Sometimes I change my mind about stuff. We all do, but sometimes it is hard to admit being wrong. I have always liked the idea of strong opinions, weakly held, but let me unpack that a little.
The first part is easy for me, because I am very opinionated. If you were to follow me around all day, there could be no doubt of this fact. I seem constitutionally unable remain on the sidelines when I disagree with the course of a conversation. I must engage.
I do always try to have an informed opinion, however. I am interested in virtually everything. When I’m interested in something, I read about it. When I read something, I learn about it. When I learn something, I form opinions about it. In my case, the absence of opinion means the presence of apathy.
The risk I run here is becoming too set in my ways and resistant to change. Because of this, I work hard to hold on to my opinions very loosely. This means I (occasionally?) must admit error, but at this point in my life I find an odd joy in admitting, “oh, I see what you’re saying; I was wrong.” I argue with myself all day long. My internal monologue is contentious, and I think this trains me to consider alternative ideas, even when they come from outside my own head.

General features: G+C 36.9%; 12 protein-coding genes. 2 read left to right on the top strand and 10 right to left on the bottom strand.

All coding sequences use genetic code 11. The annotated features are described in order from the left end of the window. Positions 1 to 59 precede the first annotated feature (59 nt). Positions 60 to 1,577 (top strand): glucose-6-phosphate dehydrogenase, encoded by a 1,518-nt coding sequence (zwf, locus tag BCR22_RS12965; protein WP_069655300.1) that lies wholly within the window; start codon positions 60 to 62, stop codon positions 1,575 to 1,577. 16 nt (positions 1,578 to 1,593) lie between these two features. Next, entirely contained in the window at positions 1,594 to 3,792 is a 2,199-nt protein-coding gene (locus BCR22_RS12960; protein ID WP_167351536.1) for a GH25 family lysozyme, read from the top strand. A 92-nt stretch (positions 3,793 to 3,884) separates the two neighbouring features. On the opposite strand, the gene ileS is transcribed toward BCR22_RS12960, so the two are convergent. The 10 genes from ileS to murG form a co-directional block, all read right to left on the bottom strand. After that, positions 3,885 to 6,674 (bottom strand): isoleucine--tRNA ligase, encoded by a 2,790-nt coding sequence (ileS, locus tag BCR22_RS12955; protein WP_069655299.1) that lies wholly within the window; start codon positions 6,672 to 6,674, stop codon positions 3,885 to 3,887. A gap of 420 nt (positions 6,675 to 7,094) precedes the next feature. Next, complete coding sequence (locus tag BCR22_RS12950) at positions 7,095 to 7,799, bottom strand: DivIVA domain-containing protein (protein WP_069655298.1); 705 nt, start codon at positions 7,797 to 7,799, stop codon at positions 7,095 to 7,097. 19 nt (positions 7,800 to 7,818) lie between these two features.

Now, being too open-minded can put one at risk of exemplifying the old saying, “if you don’t stand for something, you’ll fall for anything”. I don’t worry about this for one simple reason: I remember being a teenager. I’ve talked about the concept of a base state in the past, and I think the teen years offer a pretty good view of how far we can fall.
Since I am naturally opinionated, I have to work at listening to opposing thought. Derek Sivers captures this principle very well. If you want to counteract a lifetime of thinking or doing something, you have to be extreme in your efforts to return the scales to neutral. Said another way, you have to work twice as hard to recover from a 50% deficit.
So, what brings this to mind, you ask? I have rejoined Twitter and Slack. I even created a Twitter account for this blog. I was certain quitting social media was necessary to improve my focus, but more recently, I became concerned this was a cop-out. I ought to be able to dip my toe into the stream of conversation on social media without being swept away. I think I need to be able to.
So, here we are. I am a flip-flopper and proud of it. I work hard at it.